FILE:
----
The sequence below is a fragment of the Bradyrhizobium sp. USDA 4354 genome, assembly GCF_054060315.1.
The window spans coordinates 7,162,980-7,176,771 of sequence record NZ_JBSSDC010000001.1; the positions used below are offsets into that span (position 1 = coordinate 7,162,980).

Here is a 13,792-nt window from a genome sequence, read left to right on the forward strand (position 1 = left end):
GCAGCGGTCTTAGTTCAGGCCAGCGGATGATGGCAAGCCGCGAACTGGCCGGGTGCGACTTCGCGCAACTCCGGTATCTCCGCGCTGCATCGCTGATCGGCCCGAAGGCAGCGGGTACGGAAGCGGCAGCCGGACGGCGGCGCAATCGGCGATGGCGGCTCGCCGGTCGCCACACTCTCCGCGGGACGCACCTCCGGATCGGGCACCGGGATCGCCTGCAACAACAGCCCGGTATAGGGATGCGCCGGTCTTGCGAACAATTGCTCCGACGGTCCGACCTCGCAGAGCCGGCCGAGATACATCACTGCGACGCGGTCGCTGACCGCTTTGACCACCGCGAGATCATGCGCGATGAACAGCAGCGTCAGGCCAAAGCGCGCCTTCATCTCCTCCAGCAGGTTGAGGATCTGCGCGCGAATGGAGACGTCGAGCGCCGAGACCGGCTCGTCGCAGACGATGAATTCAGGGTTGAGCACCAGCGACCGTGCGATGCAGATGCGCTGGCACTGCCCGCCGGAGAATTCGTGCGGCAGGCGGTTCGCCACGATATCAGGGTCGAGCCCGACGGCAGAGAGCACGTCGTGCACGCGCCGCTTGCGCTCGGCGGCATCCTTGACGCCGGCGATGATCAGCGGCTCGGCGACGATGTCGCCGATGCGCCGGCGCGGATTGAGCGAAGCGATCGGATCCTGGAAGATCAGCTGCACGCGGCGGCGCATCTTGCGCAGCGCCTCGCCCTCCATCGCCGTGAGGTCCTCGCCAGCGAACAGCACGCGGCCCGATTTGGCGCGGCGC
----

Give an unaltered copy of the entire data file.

The sequence below is a fragment of the Bradyrhizobium sp. USDA 4354 genome, assembly GCF_054060315.1.
The window spans coordinates 7,162,980-7,176,771 of sequence record NZ_JBSSDC010000001.1; the positions used below are offsets into that span (position 1 = coordinate 7,162,980).

Here is a 13,792-nt window from a genome sequence, read left to right on the forward strand (position 1 = left end):
GCAGCGGTCTTAGTTCAGGCCAGCGGATGATGGCAAGCCGCGAACTGGCCGGGTGCGACTTCGCGCAACTCCGGTATCTCCGCGCTGCATCGCTGATCGGCCCGAAGGCAGCGGGTACGGAAGCGGCAGCCGGACGGCGGCGCAATCGGCGATGGCGGCTCGCCGGTCGCCACACTCTCCGCGGGACGCACCTCCGGATCGGGCACCGGGATCGCCTGCAACAACAGCCCGGTATAGGGATGCGCCGGTCTTGCGAACAATTGCTCCGACGGTCCGACCTCGCAGAGCCGGCCGAGATACATCACTGCGACGCGGTCGCTGACCGCTTTGACCACCGCGAGATCATGCGCGATGAACAGCAGCGTCAGGCCAAAGCGCGCCTTCATCTCCTCCAGCAGGTTGAGGATCTGCGCGCGAATGGAGACGTCGAGCGCCGAGACCGGCTCGTCGCAGACGATGAATTCAGGGTTGAGCACCAGCGACCGTGCGATGCAGATGCGCTGGCACTGCCCGCCGGAGAATTCGTGCGGCAGGCGGTTCGCCACGATATCAGGGTCGAGCCCGACGGCAGAGAGCACGTCGTGCACGCGCCGCTTGCGCTCGGCGGCATCCTTGACGCCGGCGATGATCAGCGGCTCGGCGACGATGTCGCCGATGCGCCGGCGCGGATTGAGCGAAGCGATCGGATCCTGGAAGATCAGCTGCACGCGGCGGCGCATCTTGCGCAGCGCCTCGCCCTCCATCGCCGTGAGGTCCTCGCCAGCGAACAGCACGCGGCCCGATTTGGCGCGGCGC